BALTIMORE (WJZ) -- Former Ravens linebacker O.J. Brigance is the heart of the Ravens, a powerful voice on and off the field. Every day he deals with a disease that saps his strength, but you'll never hear him complain.
Vic Carter has a story of true courage.
He was a hard-charging, overpowering competitor. Now Brigance channels that competitive spirit into the greatest challenge of his life.
"I have learned to appreciate people and moments of life," Brigance said. "Not taking them for granted."
Everything changed for Brigance in 2007 when he felt weakness in his right arm. Doctors soon diagnosed him with ALS, or Lou Gehrig's Disease. The progressive neurological disease slowly robbed his body of muscle control.
There is no cure.
"Time is too precious to waste worrying about the frivolities of life," he said.
Now in a wheelchair, Brigance can only move his eyes and lips. He communicates by typing with his eyes on a screen. A computer turns the letters into spoken words.
"I would like them to see a man making the most of a trying situation and still living life to the fullest," he said.
Always by Brigance's side, his wife of 23 years, Chanda. She wants people to see her husband like she does.
"Look past the wheelchair. Look past the adversity. Look past all of that and pull out the positive," she said.
Brigance says part of what gives his life purpose is working in the Ravens' front office. When the team celebrated its Super Bowl victory this year, it was clear Brigance's fierce determination inspired the players and coaches.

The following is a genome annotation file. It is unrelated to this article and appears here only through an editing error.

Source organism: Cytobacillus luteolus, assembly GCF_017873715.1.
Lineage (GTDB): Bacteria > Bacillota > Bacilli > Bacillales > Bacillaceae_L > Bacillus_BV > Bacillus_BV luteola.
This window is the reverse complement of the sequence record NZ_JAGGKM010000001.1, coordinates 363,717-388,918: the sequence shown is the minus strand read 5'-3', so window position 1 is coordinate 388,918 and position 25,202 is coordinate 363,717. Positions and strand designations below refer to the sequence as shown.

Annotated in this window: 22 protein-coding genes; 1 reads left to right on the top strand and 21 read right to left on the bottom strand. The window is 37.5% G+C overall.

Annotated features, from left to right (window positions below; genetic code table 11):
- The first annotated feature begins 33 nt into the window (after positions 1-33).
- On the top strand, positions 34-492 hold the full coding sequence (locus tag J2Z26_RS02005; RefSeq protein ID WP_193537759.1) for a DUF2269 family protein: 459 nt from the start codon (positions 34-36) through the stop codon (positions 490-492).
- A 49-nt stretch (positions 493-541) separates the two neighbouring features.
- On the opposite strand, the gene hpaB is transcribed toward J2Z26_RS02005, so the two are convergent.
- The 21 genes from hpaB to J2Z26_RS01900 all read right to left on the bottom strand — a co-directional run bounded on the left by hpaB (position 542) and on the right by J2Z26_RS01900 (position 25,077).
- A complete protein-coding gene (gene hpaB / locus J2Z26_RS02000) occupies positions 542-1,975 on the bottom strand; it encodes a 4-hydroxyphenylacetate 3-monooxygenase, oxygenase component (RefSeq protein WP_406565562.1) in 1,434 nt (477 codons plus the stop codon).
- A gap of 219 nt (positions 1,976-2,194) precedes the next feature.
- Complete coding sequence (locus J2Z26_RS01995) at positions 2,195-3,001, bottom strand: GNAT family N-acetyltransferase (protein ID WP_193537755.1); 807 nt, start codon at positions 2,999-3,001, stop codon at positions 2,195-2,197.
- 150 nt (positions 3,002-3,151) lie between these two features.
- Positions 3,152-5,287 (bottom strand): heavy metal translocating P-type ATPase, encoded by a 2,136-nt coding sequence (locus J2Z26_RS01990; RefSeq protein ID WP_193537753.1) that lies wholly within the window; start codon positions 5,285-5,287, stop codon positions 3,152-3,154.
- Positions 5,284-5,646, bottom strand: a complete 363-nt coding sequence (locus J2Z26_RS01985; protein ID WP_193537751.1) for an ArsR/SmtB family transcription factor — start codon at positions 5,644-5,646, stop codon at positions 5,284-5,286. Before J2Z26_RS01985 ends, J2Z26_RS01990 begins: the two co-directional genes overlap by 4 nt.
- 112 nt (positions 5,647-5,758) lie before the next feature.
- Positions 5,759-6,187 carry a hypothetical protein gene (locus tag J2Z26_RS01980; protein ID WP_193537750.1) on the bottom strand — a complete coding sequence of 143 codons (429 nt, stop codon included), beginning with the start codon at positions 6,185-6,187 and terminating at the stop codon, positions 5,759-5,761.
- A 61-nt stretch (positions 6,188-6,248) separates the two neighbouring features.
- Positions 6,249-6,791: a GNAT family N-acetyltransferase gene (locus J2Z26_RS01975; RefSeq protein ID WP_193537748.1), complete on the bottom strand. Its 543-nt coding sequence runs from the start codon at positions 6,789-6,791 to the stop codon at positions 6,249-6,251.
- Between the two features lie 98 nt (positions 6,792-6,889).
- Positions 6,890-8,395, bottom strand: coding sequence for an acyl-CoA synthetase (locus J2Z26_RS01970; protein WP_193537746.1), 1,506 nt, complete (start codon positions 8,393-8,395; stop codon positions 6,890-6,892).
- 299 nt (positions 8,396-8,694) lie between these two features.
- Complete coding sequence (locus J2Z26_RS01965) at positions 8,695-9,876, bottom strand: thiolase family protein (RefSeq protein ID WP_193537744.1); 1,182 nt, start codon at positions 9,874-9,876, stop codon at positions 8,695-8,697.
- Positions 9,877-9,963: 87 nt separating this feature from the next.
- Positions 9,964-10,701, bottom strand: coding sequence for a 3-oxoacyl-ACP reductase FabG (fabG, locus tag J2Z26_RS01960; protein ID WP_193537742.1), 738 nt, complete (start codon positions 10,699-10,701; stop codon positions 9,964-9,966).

"For O.J.!" Coach John Harbaugh said.
"O.J. Brigance said it. We're a team of vision," said Terrell Suggs.
Even President Barack Obama sent his best wishes to Brigance when he called with congratulations.
"If you guys can let him know how inspiring he was," he said.
"The attitude I display serves as a constant reminder," Brigance said. "For the men, all things are possible."
Brigance is no longer physically strong but the players say he is the toughest member of the team.
"It makes you not want to make any excuses for anything that's going on in your life," said Ray Rice.
Rice says he feels a special connection to Brigance because he lost his grandmother to ALS.
"You can imagine what his daily struggles are and he doesn't make any excuses," Rice said.
Neither does Brigance's wife, Chanda. The couple is brave, humble and deeply devoted to each other.
"Of course, we may not have chosen this route, but at the end of the day, we look and we say, `OK, God, what can we do with this?'" she said. "When he smiles, I know everything is OK. I can feel the strength that's behind the smile and that smile changes the whole game."
Brigance shares his incredible story in a new book called "Strength of a Champion." Through the Brigance Brigade, O.J. and Chanda are working to raise awareness about ALS. For more information, click here.
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